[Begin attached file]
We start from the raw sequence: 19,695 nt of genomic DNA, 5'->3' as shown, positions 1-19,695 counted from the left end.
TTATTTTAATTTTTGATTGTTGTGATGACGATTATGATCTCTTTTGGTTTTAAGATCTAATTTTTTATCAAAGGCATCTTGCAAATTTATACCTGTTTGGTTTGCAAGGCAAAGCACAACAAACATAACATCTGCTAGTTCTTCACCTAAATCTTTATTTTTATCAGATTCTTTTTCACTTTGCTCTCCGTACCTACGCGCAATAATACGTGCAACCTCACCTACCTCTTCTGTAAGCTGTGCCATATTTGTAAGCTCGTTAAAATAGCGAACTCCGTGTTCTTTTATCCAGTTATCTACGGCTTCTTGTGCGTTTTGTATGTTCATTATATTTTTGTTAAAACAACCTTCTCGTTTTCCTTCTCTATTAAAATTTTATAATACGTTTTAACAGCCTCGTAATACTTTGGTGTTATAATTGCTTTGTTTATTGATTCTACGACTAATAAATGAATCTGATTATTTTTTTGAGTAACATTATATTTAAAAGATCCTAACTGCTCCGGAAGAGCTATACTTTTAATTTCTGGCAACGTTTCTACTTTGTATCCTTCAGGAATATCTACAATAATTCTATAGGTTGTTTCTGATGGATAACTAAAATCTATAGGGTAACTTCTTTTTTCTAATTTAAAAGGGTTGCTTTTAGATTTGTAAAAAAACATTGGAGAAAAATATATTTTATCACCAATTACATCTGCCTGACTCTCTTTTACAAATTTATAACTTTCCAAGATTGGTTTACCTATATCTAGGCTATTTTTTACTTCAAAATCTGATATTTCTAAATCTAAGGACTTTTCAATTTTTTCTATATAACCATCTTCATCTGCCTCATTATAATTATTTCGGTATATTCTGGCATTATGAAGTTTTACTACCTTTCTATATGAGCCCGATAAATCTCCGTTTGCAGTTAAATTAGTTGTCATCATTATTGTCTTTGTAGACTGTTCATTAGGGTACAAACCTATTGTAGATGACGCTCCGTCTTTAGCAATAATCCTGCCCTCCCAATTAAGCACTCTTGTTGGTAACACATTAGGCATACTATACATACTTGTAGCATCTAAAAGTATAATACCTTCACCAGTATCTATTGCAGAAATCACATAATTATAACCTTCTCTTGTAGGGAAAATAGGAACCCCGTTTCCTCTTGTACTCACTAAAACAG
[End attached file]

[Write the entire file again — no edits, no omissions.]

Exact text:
We start from the raw sequence: 19,695 nt of genomic DNA, 5'->3' as shown, positions 1-19,695 counted from the left end.
TTATTTTAATTTTTGATTGTTGTGATGACGATTATGATCTCTTTTGGTTTTAAGATCTAATTTTTTATCAAAGGCATCTTGCAAATTTATACCTGTTTGGTTTGCAAGGCAAAGCACAACAAACATAACATCTGCTAGTTCTTCACCTAAATCTTTATTTTTATCAGATTCTTTTTCACTTTGCTCTCCGTACCTACGCGCAATAATACGTGCAACCTCACCTACCTCTTCTGTAAGCTGTGCCATATTTGTAAGCTCGTTAAAATAGCGAACTCCGTGTTCTTTTATCCAGTTATCTACGGCTTCTTGTGCGTTTTGTATGTTCATTATATTTTTGTTAAAACAACCTTCTCGTTTTCCTTCTCTATTAAAATTTTATAATACGTTTTAACAGCCTCGTAATACTTTGGTGTTATAATTGCTTTGTTTATTGATTCTACGACTAATAAATGAATCTGATTATTTTTTTGAGTAACATTATATTTAAAAGATCCTAACTGCTCCGGAAGAGCTATACTTTTAATTTCTGGCAACGTTTCTACTTTGTATCCTTCAGGAATATCTACAATAATTCTATAGGTTGTTTCTGATGGATAACTAAAATCTATAGGGTAACTTCTTTTTTCTAATTTAAAAGGGTTGCTTTTAGATTTGTAAAAAAACATTGGAGAAAAATATATTTTATCACCAATTACATCTGCCTGACTCTCTTTTACAAATTTATAACTTTCCAAGATTGGTTTACCTATATCTAGGCTATTTTTTACTTCAAAATCTGATATTTCTAAATCTAAGGACTTTTCAATTTTTTCTATATAACCATCTTCATCTGCCTCATTATAATTATTTCGGTATATTCTGGCATTATGAAGTTTTACTACCTTTCTATATGAGCCCGATAAATCTCCGTTTGCAGTTAAATTAGTTGTCATCATTATTGTCTTTGTAGACTGTTCATTAGGGTACAAACCTATTGTAGATGACGCTCCGTCTTTAGCAATAATCCTGCCCTCCCAATTAAGCACTCTTGTTGGTAACACATTAGGCATACTATACATACTTGTAGCATCTAAAAGTATAATACCTTCACCAGTATCTATTGCAGAAATCACATAATTATAACCTTCTCTTGTAGGGAAAATAGGAACCCCGTTTCCTCTTGTACTCACTAAAACAG